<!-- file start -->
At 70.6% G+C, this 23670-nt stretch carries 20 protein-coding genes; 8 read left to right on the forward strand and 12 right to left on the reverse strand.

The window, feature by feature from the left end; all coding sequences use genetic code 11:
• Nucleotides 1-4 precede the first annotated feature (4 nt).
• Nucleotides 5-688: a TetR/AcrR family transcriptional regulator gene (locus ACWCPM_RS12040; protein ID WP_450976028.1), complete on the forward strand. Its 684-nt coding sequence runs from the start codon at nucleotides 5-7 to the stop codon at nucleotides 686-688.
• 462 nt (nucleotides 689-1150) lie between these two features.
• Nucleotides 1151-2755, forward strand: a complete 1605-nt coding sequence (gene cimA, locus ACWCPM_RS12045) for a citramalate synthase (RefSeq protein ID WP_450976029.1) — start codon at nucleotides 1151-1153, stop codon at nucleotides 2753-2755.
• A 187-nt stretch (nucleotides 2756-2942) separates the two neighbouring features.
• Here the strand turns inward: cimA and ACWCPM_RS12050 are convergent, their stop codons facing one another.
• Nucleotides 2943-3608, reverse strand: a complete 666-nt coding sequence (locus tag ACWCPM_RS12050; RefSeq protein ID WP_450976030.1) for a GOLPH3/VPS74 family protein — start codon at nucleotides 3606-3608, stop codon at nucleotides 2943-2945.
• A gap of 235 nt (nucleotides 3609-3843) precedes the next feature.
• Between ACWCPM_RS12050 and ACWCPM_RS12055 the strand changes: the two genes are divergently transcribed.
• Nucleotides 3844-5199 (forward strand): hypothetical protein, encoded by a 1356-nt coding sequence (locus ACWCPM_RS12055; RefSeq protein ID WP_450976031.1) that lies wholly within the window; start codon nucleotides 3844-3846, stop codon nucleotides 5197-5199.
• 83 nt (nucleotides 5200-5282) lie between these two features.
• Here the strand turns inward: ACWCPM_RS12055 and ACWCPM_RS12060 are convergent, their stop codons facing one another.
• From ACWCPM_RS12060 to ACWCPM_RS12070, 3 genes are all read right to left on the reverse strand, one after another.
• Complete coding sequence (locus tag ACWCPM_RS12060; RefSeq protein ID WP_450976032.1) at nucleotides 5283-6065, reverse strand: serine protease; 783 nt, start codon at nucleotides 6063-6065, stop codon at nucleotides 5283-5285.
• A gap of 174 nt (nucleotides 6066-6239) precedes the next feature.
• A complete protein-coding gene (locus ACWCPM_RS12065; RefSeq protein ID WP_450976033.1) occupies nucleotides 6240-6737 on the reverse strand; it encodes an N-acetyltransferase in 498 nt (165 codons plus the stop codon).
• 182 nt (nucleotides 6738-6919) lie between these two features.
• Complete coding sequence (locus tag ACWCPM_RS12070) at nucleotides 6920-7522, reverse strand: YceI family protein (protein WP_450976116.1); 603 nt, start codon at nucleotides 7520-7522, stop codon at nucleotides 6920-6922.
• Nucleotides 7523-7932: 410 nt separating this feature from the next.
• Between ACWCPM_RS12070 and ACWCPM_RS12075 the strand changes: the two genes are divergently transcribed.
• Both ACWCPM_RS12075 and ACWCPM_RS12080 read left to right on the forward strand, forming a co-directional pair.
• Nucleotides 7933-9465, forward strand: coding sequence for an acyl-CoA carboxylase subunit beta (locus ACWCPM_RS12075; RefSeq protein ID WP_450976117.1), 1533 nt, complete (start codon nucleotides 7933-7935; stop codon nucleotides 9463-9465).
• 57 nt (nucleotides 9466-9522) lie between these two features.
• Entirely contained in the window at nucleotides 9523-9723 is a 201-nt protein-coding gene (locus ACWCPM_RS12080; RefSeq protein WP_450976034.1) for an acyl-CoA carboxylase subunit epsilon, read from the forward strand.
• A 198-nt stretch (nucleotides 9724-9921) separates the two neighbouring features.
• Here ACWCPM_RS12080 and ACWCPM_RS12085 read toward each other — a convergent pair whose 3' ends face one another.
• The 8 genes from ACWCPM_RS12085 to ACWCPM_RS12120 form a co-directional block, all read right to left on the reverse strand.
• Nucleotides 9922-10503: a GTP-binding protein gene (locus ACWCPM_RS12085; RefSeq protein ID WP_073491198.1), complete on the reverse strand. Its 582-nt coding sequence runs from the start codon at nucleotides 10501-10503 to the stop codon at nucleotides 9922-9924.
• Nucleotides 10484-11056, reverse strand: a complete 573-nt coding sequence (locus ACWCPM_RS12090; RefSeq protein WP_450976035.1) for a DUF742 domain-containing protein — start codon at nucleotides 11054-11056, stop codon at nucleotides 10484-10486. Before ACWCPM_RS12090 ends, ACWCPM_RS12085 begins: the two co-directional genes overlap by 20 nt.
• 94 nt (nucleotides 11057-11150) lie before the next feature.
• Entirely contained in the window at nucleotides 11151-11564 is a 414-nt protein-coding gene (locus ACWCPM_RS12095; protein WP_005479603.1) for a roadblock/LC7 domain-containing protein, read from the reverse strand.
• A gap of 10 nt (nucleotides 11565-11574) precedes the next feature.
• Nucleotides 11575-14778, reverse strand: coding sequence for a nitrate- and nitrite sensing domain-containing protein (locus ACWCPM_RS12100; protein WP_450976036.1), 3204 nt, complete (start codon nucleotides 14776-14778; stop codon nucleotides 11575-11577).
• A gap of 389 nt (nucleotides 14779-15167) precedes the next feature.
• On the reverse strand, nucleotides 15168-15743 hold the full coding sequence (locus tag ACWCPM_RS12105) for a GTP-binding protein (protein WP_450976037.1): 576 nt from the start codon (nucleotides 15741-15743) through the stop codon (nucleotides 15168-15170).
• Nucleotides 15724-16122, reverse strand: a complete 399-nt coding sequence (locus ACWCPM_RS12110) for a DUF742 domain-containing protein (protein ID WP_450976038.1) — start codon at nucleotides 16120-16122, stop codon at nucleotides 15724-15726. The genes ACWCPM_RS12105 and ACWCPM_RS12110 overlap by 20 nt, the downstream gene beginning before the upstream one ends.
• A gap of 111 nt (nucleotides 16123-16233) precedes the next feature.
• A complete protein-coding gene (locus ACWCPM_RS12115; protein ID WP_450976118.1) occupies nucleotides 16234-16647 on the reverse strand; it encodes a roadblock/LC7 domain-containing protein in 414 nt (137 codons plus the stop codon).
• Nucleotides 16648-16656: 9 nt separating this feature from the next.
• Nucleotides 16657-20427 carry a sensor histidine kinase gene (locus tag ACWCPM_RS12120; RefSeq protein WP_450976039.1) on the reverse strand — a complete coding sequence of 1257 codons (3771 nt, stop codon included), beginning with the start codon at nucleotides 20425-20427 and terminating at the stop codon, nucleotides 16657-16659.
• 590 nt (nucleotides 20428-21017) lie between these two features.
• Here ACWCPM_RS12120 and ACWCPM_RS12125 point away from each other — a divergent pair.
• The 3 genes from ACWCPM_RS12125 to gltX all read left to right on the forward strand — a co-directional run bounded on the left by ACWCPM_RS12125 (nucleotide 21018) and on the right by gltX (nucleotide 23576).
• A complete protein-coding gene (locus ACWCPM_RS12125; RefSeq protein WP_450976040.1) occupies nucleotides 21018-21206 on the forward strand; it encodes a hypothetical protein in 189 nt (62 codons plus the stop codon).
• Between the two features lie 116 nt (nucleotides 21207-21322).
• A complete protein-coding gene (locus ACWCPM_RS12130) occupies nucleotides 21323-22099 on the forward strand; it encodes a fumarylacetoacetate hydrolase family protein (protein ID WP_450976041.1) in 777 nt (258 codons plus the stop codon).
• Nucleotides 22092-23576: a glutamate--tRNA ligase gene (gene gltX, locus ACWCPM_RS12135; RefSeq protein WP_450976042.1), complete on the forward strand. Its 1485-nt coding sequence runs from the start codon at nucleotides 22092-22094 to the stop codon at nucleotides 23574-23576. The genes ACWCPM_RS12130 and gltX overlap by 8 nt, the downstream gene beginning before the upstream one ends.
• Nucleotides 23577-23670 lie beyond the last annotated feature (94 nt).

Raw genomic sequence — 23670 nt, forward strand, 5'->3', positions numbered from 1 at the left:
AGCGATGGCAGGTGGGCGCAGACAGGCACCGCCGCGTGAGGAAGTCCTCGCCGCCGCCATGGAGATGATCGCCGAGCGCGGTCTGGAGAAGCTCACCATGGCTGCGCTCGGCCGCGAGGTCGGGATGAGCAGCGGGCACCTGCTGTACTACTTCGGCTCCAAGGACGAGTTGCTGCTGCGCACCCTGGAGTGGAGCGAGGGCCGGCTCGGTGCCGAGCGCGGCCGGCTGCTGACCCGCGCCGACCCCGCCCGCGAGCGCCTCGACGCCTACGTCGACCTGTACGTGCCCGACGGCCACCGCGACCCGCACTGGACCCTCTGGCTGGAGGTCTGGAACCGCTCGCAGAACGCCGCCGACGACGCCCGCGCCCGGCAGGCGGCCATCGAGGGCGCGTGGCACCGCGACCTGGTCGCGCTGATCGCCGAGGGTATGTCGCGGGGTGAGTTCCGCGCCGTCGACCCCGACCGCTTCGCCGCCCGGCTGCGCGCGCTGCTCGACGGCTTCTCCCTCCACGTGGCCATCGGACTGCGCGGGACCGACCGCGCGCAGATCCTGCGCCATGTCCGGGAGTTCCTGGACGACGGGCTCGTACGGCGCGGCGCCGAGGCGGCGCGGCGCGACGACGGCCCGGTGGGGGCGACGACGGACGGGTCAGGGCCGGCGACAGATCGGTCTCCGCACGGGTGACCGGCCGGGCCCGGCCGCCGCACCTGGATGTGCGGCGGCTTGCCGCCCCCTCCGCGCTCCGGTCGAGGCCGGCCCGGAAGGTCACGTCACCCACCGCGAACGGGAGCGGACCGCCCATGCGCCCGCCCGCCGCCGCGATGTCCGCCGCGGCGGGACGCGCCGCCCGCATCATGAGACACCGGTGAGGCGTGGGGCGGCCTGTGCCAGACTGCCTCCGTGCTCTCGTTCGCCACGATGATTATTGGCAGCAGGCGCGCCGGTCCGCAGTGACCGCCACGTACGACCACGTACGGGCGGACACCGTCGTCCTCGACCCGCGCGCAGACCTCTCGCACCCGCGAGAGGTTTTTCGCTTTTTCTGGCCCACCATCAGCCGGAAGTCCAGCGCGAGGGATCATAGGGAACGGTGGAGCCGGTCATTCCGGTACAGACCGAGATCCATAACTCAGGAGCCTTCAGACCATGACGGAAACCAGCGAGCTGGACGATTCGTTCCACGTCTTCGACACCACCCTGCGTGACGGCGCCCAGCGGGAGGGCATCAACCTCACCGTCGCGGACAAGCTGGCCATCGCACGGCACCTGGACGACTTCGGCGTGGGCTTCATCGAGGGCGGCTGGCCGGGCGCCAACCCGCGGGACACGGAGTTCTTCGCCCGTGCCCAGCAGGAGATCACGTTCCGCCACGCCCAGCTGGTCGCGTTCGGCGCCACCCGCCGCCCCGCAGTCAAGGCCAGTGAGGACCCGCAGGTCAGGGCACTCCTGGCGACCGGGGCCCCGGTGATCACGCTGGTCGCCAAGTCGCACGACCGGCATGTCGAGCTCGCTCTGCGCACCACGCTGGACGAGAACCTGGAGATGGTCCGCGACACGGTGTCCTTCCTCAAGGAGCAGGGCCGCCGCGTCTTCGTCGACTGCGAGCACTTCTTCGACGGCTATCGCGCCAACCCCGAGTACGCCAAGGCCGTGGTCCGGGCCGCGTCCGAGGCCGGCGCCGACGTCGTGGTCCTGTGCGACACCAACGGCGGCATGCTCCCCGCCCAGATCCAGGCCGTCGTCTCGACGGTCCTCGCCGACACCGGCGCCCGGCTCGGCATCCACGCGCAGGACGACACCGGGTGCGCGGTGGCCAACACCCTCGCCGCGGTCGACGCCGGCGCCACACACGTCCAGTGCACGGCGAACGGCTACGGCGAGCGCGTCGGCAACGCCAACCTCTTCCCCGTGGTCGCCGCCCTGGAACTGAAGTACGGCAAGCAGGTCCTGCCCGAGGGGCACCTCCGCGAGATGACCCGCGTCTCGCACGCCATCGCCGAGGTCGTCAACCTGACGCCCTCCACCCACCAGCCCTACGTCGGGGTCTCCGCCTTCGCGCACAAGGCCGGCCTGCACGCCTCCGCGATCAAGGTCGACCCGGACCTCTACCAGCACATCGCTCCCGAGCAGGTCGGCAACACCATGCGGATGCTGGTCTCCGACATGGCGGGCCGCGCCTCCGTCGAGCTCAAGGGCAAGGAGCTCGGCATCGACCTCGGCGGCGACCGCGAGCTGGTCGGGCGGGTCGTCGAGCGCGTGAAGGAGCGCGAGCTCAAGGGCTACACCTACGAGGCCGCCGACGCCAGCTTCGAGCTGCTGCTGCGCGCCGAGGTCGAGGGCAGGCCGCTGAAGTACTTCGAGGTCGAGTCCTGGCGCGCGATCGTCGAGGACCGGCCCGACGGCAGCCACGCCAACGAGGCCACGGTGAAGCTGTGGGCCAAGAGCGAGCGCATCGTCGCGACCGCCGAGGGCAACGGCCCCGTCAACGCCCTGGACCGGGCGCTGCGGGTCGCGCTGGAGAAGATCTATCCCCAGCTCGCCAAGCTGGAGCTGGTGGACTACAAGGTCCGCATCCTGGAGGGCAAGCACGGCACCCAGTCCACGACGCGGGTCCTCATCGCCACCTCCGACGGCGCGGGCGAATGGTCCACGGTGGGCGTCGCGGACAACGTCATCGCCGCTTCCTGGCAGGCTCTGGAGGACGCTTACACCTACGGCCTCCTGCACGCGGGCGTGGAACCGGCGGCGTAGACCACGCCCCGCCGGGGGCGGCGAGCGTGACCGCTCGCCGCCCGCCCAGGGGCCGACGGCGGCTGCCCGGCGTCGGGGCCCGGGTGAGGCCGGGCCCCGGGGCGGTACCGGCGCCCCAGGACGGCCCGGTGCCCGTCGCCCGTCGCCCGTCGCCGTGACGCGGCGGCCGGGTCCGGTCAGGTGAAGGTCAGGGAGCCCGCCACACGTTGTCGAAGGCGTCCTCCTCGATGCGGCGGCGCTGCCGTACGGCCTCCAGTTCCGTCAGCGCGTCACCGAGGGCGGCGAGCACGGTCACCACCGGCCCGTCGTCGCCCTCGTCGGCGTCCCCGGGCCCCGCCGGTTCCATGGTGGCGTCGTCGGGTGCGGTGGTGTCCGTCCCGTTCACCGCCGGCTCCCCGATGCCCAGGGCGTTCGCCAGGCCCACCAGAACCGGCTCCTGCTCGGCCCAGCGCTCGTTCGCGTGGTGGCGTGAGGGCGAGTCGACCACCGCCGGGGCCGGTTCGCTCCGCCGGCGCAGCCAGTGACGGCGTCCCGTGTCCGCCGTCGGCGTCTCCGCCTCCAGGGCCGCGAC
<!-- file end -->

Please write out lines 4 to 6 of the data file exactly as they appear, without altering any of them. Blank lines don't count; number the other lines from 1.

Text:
• Nucleotides 5-688: a TetR/AcrR family transcriptional regulator gene (locus ACWCPM_RS12040; protein ID WP_450976028.1), complete on the forward strand. Its 684-nt coding sequence runs from the start codon at nucleotides 5-7 to the stop codon at nucleotides 686-688.
• 462 nt (nucleotides 689-1150) lie between these two features.
• Nucleotides 1151-2755, forward strand: a complete 1605-nt coding sequence (gene cimA, locus ACWCPM_RS12045) for a citramalate synthase (RefSeq protein ID WP_450976029.1) — start codon at nucleotides 1151-1153, stop codon at nucleotides 2753-2755.